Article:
Archive for September, 2016


I seem to have developed a fascination for eight pointed stars. I’m seeing them everywhere.

Up on the ceiling like a kind of night sky.


Or constructed from pieces of wood with emblems in the middle.


Cut into the roof to create star shaped sources of sunlight.


On the floor.

wall-star-lines star-on-blue

or on the walls.

Aren’t they beautiful? In their variation, in their detail, and in their design.

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This summer I did one of those things I’d really, really recommend anyone to do at some point – put it on your bucket list. I went to see the Alhambra in Grenada.

Many of the windows and doors in the Alhambra are beautifully arched. What struck me was that I took a lot of photos, not just of what I could see, but what I could see either through a window or a door.


Looking at them again now it seems to me that they are enticing….they spark your curiosity and invite you to go and explore more.

That got me wondering about how we frame our views of the world. Not just physically, although it does make me think about the architecture and built environments in which we all live, but emotionally. Because I think we enter each day in a certain frame of mind. Maybe we change that frame (or maybe it feels like somebody changes it for us) during the day, but I wonder just how aware we are of those frames and how much they influence what we see.

Is it possible to just pause now and again and think about what frame is active?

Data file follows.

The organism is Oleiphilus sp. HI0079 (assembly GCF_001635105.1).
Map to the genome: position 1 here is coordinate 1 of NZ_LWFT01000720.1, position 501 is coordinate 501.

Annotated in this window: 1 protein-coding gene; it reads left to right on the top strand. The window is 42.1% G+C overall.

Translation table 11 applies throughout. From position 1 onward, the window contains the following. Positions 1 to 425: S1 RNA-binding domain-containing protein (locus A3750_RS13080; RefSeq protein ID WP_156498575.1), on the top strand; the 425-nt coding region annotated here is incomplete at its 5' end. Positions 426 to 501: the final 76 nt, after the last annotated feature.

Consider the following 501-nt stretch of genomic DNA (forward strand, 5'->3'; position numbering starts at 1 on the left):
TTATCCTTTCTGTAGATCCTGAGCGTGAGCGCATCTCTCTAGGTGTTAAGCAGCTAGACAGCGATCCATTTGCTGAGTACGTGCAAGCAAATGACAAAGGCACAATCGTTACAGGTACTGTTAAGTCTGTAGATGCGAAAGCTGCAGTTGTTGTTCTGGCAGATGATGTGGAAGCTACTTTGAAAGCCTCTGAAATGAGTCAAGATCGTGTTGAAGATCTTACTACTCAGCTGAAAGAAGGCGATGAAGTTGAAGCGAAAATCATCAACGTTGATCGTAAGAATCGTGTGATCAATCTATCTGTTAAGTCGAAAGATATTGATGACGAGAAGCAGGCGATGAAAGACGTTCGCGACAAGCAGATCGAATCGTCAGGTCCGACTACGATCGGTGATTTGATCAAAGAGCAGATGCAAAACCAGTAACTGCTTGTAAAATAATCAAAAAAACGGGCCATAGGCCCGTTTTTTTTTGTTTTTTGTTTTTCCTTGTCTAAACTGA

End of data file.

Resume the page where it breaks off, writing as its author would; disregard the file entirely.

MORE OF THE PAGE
Is it a frame of fear, or one of curiosity for example? Because each of those frames make the world look VERY different.



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We are drawn towards the edges….

Sunsets attract us. How many of us gather at the viewpoints to watch the setting sun? There’s something deeply appealing about both the disappearance of that fiery sphere as it mutates from a full circle, to a semi-circle, to a rapidly diminishing crescent. Then when it drops below the horizon there’s a period of time when the sky can glow with shades of red, orange and pink, or some tobacco tints until gradually night has fallen. When did you last stand and watch this happen?

It’s a great meditation practice. Just to focus your attention on the changing light and try to become aware of the point where day turns into night. That’s a trick, of course, because there is no such point. The transition of day into night is far more nuanced, way more gradual than that. But keeping your attention on it is calming, delightful and connects you to one of the deepest rhythms of life.

In the second photo here (both taken one evening in San Sebastian, Spain), as day turns into night, the street lights glow in the calm sea as the tide recedes revealing the wet sand below the water. You can see a few people wandering at the edge of this transition. There’s another edge that attracts us. The edge between the land and the sea.

And that’s another edge which is not exact and is certainly not fixed.

Strolling along the ebb or the flow of the sea is deeply pleasing. As is gazing down at it from a promenade, or a viewpoint.

We are drawn towards the edges….you could say that’s how life proceeds, moving towards difference, exploring the boundaries and connections, discovering the new, playing in that “far from equilibrium” zone where growth occurs.